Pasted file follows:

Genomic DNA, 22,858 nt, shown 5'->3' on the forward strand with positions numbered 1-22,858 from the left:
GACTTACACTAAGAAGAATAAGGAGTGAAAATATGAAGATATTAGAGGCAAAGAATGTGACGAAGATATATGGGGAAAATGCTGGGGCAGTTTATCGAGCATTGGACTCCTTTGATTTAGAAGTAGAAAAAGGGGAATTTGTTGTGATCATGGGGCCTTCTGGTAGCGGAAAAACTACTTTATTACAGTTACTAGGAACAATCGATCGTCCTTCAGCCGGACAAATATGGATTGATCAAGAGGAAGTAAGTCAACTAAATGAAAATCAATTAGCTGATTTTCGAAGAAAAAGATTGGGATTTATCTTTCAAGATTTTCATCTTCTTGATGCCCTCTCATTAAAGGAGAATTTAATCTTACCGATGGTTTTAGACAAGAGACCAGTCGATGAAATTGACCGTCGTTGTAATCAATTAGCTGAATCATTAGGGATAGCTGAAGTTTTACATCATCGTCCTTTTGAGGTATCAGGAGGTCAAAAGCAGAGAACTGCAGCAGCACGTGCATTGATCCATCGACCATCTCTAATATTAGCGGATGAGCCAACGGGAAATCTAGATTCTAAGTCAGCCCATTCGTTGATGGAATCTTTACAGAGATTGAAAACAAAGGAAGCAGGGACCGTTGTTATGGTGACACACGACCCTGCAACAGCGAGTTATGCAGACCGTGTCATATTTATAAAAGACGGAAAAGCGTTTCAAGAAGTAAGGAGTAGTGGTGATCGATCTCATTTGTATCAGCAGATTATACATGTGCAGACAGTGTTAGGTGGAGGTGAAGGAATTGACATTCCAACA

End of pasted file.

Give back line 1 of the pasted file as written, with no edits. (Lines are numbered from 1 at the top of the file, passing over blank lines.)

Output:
Genomic DNA, 22,858 nt, shown 5'->3' on the forward strand with positions numbered 1-22,858 from the left: